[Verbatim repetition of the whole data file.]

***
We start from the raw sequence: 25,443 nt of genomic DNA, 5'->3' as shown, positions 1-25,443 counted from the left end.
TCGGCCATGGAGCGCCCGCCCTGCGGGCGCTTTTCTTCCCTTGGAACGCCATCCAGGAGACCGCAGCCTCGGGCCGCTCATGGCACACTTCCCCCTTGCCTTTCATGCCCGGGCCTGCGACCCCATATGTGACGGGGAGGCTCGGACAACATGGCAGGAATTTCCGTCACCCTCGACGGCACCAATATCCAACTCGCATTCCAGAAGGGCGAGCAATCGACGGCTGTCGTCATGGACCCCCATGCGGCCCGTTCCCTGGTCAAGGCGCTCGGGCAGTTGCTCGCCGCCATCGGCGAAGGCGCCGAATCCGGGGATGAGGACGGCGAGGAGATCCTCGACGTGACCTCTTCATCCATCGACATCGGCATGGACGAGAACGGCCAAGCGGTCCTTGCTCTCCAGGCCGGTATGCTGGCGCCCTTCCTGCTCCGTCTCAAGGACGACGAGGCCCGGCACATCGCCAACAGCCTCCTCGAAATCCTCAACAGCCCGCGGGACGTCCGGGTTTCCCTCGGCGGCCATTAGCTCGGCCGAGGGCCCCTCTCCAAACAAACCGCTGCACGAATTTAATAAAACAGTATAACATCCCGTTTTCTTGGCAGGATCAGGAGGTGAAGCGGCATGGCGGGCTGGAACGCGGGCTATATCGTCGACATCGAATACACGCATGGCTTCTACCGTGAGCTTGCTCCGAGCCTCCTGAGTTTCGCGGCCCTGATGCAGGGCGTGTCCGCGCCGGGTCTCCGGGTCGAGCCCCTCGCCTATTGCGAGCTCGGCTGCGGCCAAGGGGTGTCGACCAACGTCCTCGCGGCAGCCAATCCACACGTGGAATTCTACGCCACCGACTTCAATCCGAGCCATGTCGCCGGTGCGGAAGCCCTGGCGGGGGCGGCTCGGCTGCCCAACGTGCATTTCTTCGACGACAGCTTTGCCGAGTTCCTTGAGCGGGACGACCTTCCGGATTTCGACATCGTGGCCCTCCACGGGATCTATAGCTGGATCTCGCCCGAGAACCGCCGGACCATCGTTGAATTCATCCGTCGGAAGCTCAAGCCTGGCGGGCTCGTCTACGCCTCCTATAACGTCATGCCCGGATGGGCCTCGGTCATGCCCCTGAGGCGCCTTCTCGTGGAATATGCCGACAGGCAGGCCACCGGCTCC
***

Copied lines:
We start from the raw sequence: 25,443 nt of genomic DNA, 5'->3' as shown, positions 1-25,443 counted from the left end.
TCGGCCATGGAGCGCCCGCCCTGCGGGCGCTTTTCTTCCCTTGGAACGCCATCCAGGAGACCGCAGCCTCGGGCCGCTCATGGCACACTTCCCCCTTGCCTTTCATGCCCGGGCCTGCGACCCCATATGTGACGGGGAGGCTCGGACAACATGGCAGGAATTTCCGTCACCCTCGACGGCACCAATATCCAACTCGCATTCCAGAAGGGCGAGCAATCGACGGCTGTCGTCATGGACCCCCATGCGGCCCGTTCCCTGGTCAAGGCGCTCGGGCAGTTGCTCGCCGCCATCGGCGAAGGCGCCGAATCCGGGGATGAGGACGGCGAGGAGATCCTCGACGTGACCTCTTCATCCATCGACATCGGCATGGACGAGAACGGCCAAGCGGTCCTTGCTCTCCAGGCCGGTATGCTGGCGCCCTTCCTGCTCCGTCTCAAGGACGACGAGGCCCGGCACATCGCCAACAGCCTCCTCGAAATCCTCAACAGCCCGCGGGACGTCCGGGTTTCCCTCGGCGGCCATTAGCTCGGCCGAGGGCCCCTCTCCAAACAAACCGCTGCACGAATTTAATAAAACAGTATAACATCCCGTTTTCTTGGCAGGATCAGGAGGTGAAGCGGCATGGCGGGCTGGAACGCGGGCTATATCGTCGACATCGAATACACGCATGGCTTCTACCGTGAGCTTGCTCCGAGCCTCCTGAGTTTCGCGGCCCTGATGCAGGGCGTGTCCGCGCCGGGTCTCCGGGTCGAGCCCCTCGCCTATTGCGAGCTCGGCTGCGGCCAAGGGGTGTCGACCAACGTCCTCGCGGCAGCCAATCCACACGTGGAATTCTACGCCACCGACTTCAATCCGAGCCATGTCGCCGGTGCGGAAGCCCTGGCGGGGGCGGCTCGGCTGCCCAACGTGCATTTCTTCGACGACAGCTTTGCCGAGTTCCTTGAGCGGGACGACCTTCCGGATTTCGACATCGTGGCCCTCCACGGGATCTATAGCTGGATCTCGCCCGAGAACCGCCGGACCATCGTTGAATTCATCCGTCGGAAGCTCAAGCCTGGCGGGCTCGTCTACGCCTCCTATAACGTCATGCCCGGATGGGCCTCGGTCATGCCCCTGAGGCGCCTTCTCGTGGAATATGCCGACAGGCAGGCCACCGGCTCC